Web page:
- A campus of Arkansas State University is located in Searcy. Formerly operating as Foothills Technical Institute, it is a technical campus of nearby Arkansas State University Beebe, and offers several two-year programs. In order to create drilling jobs for local populace, the Searcy campus has partnered in training with the natural gas industry that is developing local natural resources.
- Mike Beebe, former Governor of Arkansas
- Ed Bethune, former U. S. representative, 1979-1985
- Mark Biviano, former state representative, 2011-2015
- George W. Bond, educator.
- John Paul Capps, politician
- Weston Dacus, NFL linebacker
- Les Eaves, state representative for White County since 2015
- James Hannah, Chief Justice of Arkansas Supreme Court
- Eugene Lambert, basketball and football coach
- Odell Pollard, politician
- Jeremy Cervantes, entrepreneur
- "2017 U.S. Gazetteer Files". United States Census Bureau. Retrieved Aug 22, 2018.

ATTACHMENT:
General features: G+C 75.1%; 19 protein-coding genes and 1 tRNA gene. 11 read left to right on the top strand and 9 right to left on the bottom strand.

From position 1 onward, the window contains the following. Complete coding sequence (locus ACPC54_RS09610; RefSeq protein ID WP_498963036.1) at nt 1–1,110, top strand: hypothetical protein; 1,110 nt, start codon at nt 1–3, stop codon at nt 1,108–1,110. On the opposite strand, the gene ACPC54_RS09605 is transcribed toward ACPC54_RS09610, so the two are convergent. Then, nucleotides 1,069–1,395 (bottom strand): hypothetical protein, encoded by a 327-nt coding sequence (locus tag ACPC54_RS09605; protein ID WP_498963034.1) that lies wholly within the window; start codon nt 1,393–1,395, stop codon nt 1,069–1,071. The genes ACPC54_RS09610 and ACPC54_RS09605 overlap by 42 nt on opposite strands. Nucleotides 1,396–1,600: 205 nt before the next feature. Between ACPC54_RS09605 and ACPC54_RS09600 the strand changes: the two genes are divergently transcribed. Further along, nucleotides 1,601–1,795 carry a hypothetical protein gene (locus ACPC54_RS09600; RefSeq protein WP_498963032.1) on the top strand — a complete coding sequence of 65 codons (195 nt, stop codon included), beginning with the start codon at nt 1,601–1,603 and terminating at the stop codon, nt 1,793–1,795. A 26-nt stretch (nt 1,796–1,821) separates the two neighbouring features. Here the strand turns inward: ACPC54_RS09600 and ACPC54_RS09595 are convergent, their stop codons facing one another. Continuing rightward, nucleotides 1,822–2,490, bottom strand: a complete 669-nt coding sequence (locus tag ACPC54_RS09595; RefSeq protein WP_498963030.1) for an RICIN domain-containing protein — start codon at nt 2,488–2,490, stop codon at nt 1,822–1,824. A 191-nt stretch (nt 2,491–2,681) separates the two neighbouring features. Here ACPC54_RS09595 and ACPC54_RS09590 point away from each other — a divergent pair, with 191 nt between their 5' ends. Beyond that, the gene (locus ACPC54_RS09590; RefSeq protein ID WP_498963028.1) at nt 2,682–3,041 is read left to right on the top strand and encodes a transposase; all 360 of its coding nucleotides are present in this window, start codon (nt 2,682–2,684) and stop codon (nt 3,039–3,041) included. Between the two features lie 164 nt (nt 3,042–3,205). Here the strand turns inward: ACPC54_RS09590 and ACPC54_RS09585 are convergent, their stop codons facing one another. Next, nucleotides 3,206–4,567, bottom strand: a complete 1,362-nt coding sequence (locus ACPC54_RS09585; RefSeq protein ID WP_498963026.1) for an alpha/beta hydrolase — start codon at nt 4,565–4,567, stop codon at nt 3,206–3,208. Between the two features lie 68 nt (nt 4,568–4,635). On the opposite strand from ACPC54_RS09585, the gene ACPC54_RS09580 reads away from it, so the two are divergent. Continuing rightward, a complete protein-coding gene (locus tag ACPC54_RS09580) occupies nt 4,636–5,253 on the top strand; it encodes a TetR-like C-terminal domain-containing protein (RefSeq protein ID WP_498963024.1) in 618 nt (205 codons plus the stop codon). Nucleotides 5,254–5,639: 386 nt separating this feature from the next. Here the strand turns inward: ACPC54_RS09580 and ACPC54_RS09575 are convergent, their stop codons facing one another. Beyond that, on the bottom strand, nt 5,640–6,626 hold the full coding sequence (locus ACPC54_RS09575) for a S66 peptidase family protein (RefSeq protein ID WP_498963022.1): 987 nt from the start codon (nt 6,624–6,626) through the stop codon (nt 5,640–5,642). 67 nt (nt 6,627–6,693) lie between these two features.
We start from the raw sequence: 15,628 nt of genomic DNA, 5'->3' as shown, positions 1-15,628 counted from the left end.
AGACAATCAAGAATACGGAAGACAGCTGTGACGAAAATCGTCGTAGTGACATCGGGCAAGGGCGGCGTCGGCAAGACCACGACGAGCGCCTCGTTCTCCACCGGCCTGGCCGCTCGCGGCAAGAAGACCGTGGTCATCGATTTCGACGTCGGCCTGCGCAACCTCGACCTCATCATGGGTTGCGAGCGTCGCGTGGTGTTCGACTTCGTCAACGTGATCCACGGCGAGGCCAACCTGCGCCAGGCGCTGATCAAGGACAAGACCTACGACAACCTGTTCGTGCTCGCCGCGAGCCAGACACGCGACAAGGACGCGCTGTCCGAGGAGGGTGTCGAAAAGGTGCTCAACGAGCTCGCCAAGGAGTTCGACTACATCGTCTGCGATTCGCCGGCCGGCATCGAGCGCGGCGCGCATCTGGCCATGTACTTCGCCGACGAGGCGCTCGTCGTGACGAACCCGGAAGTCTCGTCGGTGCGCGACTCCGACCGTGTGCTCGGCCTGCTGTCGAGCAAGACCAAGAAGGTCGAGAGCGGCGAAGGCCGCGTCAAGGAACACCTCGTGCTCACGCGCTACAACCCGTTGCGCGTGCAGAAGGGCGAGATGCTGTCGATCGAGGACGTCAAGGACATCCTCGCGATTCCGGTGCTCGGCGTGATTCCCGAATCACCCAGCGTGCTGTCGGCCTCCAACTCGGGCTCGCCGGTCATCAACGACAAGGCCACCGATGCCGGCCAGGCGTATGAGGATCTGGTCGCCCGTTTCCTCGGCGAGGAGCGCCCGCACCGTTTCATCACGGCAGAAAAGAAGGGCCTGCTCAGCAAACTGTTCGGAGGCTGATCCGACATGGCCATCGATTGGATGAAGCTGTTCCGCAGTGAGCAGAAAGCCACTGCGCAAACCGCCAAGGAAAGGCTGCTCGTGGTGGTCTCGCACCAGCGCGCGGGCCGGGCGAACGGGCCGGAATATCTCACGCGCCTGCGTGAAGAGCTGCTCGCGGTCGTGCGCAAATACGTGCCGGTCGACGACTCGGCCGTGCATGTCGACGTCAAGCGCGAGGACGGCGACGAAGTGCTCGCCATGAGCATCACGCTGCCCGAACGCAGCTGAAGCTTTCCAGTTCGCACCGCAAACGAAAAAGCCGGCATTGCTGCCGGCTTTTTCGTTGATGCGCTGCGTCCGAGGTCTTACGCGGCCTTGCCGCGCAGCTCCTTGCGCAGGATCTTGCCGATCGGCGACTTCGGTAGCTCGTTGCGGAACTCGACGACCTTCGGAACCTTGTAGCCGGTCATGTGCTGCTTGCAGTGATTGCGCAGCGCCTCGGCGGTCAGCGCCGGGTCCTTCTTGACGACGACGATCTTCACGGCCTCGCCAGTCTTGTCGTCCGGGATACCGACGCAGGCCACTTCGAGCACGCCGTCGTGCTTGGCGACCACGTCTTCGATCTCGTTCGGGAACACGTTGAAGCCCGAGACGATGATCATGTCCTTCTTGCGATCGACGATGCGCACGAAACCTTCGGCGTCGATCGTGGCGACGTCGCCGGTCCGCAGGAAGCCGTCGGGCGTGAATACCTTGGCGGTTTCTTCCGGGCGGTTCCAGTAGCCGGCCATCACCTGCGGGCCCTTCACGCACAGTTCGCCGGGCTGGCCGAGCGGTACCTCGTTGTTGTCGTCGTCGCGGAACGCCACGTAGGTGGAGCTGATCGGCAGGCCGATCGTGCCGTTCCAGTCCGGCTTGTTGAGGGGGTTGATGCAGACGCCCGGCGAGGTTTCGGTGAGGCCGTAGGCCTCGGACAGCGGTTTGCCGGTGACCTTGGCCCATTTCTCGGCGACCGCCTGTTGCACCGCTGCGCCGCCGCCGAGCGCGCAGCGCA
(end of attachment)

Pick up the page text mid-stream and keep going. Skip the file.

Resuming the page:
- "Population and Housing Unit Estimates". Retrieved March 24, 2018.
- "Find a County". National Association of Counties. Retrieved 2011-06-07.
- "Annual Estimates of the Population for All Incorporated Places in Arkansas". 2005 Population Estimates. U.S. Census Bureau, Population Division. June 21, 2006. Archived from the original (CSV) on October 15, 2006. Retrieved November 16, 2006.
- "White County, AR". White County Arkansas. Retrieved 11/30/2018. Check date values in:
- Dr. Raymond Muncy, Searcy, Arkansas: A frontier town grows up with America
- "Searcy (White County)". Butler Center for Arkansas Studies at the Central Arkansas Library System. Retrieved 29 January 2014.
- "Church is reminder of White Co. history". Arkansas Online. Retrieved November 30, 2018.
- "White County AR". White County Arkansas. Retrieved 11/30/2018. Check date values in:
- "H. Glenn Mosenthin, "Missouri and North Arkansas Railroad"". encyclopediaofarkansas.net. Retrieved April 28, 2013.
- Stumpf, David K. (2000). Titan II: A History of a Cold War Missile Program. University of Arkansas Press. ISBN 1557286019.